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Trump Once Again Confuses Weather and Climate in Response to Deadly Winter Storm

Climate
Trump Once Again Confuses Weather and Climate in Response to Deadly Winter Storm
A Massachusetts road coated with snow and ice following the winter storm which prompted Trump to mock climate change. Scott Eisen / Getty Images

President Donald Trump has once again contradicted the findings of the U.S. government when it comes to the threat posed by climate change. Days after a Department of Defense report outlined how climate-related events like wildfires and flooding put U.S. military installations at risk, Trump took to Twitter to mock the idea that the world could be getting warmer, Time reported.

Trump's tweet came in response to a massive winter storm that blanketed the Midwest and Northeast this weekend.


"Wouldn't be bad to have a little of that good old fashioned Global Warming right now!" Trump tweeted Sunday.

Some meteorologists responded by noting the difference between weather and climate.

"One down day on the Dow Jones doesn't mean the economy is going to trash," University of Oklahoma assistant professor of meteorology Jason Furtado said, according to The Washington Post's Capital Weather Gang. "One cold day doesn't suddenly mean that the general trend in global climate change is suddenly going in the opposite direction."

Director of the NASA Goddard Institute for Space Studies in New York Gavin Schmidt responded to Trump's tweet with a graph showing the rise in mean global temperatures since 1880.

"This enough global warming for you?" he asked.

The weekend's storm was indeed a blast of winter weather. It prompted the National Weather Service to issue winter storm warnings or advisories for at least 15 states, grounded some 1,500 flights Sunday, and killed at least one due to treacherous driving conditions, AccuWeather reported.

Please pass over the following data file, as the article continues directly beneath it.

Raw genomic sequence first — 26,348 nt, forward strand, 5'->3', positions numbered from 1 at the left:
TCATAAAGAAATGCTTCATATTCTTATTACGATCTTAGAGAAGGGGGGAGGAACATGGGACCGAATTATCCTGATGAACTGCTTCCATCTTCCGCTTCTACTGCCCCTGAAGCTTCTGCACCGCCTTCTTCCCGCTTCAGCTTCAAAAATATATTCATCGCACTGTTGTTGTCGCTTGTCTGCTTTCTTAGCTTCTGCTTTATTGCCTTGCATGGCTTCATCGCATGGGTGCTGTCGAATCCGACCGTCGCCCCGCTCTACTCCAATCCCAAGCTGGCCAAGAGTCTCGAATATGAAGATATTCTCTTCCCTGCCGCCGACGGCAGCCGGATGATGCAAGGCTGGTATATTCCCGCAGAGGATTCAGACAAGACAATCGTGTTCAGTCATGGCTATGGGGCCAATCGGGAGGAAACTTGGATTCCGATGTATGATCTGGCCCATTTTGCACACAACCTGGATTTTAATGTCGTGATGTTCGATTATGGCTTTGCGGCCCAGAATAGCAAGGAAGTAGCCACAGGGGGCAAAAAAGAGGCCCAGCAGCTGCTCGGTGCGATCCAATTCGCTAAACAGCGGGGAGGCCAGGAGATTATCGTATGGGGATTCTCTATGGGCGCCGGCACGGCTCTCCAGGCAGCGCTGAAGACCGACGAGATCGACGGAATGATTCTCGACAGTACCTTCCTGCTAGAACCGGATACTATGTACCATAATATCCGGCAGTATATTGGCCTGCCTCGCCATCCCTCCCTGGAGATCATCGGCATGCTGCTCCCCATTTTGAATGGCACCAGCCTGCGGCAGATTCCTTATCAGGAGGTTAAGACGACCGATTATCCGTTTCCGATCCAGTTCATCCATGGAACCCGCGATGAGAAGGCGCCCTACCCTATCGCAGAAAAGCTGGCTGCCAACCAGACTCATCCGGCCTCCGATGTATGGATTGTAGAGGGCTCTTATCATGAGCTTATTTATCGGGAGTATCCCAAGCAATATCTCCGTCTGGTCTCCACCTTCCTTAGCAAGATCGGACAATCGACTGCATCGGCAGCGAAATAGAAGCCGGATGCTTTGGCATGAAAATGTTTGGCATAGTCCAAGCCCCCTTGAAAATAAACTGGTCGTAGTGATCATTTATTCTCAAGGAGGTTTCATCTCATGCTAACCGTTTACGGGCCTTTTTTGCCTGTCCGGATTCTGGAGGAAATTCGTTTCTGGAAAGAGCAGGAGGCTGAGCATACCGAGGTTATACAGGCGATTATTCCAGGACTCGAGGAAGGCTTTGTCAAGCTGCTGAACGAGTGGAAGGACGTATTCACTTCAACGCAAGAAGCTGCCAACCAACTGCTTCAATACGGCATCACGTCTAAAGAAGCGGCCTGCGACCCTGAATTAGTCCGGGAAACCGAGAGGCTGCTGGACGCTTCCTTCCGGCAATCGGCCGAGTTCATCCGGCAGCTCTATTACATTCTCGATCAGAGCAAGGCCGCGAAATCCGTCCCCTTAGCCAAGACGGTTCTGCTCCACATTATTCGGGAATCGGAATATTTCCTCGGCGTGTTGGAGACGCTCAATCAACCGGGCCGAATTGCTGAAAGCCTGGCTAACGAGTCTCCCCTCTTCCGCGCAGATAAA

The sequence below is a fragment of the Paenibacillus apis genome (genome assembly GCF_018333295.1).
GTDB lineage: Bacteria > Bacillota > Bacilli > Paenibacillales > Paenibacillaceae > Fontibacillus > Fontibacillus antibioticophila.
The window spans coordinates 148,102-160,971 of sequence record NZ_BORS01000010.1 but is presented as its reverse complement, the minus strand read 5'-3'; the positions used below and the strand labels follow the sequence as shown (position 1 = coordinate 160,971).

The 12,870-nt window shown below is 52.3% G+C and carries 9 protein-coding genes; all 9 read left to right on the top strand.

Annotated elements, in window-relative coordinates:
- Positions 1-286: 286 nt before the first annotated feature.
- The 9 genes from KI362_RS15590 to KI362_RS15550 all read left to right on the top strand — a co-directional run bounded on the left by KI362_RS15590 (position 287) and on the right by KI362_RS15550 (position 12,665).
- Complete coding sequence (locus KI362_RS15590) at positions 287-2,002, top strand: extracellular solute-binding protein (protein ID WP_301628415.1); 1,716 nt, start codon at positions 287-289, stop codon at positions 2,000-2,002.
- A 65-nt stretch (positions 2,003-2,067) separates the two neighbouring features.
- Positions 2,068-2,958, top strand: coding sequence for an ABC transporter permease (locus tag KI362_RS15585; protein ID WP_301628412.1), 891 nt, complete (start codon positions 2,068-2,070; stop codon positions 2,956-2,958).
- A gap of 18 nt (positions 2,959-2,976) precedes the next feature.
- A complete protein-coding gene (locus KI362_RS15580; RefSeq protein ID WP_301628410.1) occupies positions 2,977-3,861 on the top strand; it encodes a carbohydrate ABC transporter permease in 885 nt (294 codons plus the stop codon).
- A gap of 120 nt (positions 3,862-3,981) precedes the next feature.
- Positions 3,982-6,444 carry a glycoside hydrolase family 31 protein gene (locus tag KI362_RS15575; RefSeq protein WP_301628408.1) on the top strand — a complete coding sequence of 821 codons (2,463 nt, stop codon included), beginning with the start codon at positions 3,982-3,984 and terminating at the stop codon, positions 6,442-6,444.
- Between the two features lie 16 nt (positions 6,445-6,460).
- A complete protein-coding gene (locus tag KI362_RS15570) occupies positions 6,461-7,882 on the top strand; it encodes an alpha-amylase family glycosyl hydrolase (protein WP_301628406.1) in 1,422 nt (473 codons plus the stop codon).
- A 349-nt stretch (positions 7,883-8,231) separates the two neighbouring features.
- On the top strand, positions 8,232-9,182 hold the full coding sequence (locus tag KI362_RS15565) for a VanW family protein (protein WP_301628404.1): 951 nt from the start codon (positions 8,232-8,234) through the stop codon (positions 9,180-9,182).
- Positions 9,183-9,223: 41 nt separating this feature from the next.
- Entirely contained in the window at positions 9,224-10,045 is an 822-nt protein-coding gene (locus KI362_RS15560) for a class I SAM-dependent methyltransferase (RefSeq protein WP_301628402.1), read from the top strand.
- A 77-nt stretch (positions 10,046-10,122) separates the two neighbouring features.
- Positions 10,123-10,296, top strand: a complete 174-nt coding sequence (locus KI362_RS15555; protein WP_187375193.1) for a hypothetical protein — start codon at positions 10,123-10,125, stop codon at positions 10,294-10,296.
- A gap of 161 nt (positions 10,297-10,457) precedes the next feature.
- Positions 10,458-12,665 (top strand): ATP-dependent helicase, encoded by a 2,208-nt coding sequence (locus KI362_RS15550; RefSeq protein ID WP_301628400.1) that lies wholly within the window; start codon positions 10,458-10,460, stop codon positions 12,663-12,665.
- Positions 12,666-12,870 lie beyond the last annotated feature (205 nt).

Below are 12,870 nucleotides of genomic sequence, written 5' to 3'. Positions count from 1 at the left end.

"The storm pushed eastward out of the Rockies, continued through the Plains and into the Northeast. The stretch of snow of over a foot ranged from northeast Ohio through northern Pennsylvania and into New York, through Vermont and New Hampshire into Maine," AccuWeather senior meteorologist Alan Reppert said.

The storm was followed by freezing temperatures Sunday night which could put those who lost power at risk.

However, winter storms in the Northeast and Midwest are actually consistent with the effects of climate change, as EcoWatch pointed out after another storm last week. That is because warmer air holds more moisture, which can fall as snow when conditions are right.

This is not the first time Trump has tried to use cold weather as proof against climate change. He made similar arguments even before becoming president.

"Ice storm rolls from Texas to Tennessee - I'm in Los Angeles and it's freezing. Global warming is a total, and very expensive, hoax!" he tweeted in 2013, Time reported.

He also has been routinely dismissive of his own government's reports on climate change. Following the release of Volume II of the Fourth National Climate Assessment in November of 2018, he responded with an instant denial.

"I don't believe it," he said.

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